Jul 23 2009
I have written previously about the various attempts to reverse engineer the brain and to develop artificial intelligence (AI). This is an exciting area of research. On the one hand researchers are trying to model the working of a mammalian brain, eventually a human brain, down to the tiniest detail. On the other, researchers are also trying to build an AI – either in hardware or virtually in software.
In the middle are attempts at interfacing brains and computer chips. Remember the monkeys who can move robot arms with their minds?
All these efforts are synergistic – modeling the mammalian brain will help AI researchers build their AI, and building AI computers and applications can teach us about brain function. The more we learn about both, the easier it will be to interface them.
However, it is very difficult to say how far away specific milestones and applications are on all these fronts. Progress is steady and promising, but predicting the future is hard.
That has not stopped Henry Markram from predicting at the current TED Global Conference that we can have a virtual model of the human brain in 10 years.
“It is not impossible to build a human brain and we can do it in 10 years,” he said.
“And if we do succeed, we will send a hologram to TED to talk.”
I hope he’s right – that would be a huge milestone. Markram works on the Blue Brain project, and right now they have managed to build a virtual model of a rat cortical column. This simulates about 10,000 neurons. Markram says that each neuron requires the processing power of a laptop to model, so they use an IBM Bluegene machine which has 10,000 processors. This is definitely not a desktop application.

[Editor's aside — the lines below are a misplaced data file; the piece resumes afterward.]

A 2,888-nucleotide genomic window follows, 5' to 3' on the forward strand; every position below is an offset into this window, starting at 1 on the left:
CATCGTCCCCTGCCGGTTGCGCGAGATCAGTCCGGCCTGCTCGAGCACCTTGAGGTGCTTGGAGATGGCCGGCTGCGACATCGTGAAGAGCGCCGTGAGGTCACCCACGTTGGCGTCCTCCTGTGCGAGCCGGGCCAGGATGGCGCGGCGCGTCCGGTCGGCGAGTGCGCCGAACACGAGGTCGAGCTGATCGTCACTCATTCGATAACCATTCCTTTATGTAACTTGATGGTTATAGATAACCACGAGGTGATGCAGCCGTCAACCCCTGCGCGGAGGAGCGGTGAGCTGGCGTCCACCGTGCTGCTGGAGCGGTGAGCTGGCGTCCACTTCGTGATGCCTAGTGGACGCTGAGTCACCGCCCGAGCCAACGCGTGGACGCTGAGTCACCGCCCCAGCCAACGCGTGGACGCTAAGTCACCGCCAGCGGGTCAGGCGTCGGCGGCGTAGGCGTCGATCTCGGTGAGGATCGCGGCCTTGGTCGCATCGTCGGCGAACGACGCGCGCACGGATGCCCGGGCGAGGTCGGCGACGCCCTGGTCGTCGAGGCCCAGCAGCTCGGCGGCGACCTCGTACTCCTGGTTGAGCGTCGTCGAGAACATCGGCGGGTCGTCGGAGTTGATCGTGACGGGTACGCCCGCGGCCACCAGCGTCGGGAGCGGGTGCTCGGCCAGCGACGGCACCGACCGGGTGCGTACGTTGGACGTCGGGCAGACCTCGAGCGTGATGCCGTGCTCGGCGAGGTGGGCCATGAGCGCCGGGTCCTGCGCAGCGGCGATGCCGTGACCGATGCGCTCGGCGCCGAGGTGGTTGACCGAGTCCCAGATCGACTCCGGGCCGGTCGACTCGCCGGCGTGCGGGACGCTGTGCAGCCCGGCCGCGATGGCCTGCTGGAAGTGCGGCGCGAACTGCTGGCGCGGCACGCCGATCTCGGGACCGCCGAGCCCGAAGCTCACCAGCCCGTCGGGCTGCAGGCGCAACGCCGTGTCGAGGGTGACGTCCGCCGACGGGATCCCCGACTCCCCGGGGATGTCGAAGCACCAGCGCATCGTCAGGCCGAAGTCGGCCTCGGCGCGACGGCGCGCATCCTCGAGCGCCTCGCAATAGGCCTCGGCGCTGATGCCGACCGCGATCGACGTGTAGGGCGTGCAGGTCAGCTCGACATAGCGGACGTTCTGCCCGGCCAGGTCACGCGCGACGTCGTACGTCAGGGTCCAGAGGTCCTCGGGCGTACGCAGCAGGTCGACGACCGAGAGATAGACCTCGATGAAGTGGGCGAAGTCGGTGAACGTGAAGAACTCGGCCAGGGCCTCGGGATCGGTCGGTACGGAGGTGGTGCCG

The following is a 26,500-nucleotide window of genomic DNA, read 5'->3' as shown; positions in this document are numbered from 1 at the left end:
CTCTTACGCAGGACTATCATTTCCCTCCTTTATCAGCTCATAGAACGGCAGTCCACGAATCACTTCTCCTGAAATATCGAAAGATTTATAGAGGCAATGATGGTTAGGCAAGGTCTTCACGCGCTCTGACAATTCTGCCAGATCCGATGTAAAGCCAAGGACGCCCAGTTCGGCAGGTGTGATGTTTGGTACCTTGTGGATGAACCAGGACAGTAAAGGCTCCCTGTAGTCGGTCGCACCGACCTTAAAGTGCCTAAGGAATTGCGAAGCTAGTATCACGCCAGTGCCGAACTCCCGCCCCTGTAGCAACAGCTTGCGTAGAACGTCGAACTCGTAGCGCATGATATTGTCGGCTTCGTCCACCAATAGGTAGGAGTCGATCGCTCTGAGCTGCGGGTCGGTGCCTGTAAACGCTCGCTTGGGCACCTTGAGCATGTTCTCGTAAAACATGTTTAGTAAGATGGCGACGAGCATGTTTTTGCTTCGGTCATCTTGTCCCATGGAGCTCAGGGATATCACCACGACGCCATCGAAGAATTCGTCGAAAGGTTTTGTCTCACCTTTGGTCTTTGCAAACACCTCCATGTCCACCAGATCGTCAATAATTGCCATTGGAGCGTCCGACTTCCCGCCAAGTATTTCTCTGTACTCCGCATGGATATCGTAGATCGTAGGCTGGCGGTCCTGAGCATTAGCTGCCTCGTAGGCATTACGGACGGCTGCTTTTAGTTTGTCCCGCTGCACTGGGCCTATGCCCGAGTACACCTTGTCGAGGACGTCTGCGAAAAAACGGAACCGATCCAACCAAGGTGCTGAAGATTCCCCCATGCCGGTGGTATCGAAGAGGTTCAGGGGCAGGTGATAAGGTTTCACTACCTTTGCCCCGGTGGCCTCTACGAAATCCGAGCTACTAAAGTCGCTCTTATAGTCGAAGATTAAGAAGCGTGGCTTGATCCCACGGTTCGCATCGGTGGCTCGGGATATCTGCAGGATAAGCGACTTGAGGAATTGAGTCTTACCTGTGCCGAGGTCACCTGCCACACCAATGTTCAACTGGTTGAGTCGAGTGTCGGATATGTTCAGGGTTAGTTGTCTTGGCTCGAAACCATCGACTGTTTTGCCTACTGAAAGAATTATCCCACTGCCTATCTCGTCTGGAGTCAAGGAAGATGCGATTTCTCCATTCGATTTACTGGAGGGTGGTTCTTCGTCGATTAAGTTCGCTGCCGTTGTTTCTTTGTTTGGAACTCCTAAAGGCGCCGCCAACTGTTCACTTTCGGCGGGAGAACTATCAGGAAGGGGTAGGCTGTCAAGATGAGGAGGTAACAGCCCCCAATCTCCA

And that’s just one cortical column. Modelling the entire brain would require 100 billion neurons – that gives you an idea of the processing power of the human brain. That’s 10 million supercomputers.
It seems to me that hardware is going to be the biggest limiting factor on Markram’s prediction. If we assume Moore’s Law of doubling processor power every 18 months, then it will take 36 years for supercomputers to exceed the power of 100 billion neurons.
Of course, simulating virtual neurons requires much more processing power than building artifical neurons directly – building a massively parallel processor to duplicate a brain in hardware, rather than creating a virtual brain. But that is also hard to predict because it requires the development of new hardware – not just software and information.
While I share Markram’s enthusiasm for this technology, and his optimism that all the components will eventually come into place (modeling the human brain and developing fast enough computers) – 10 years seems to be pushing it. I hope to be proven wrong.
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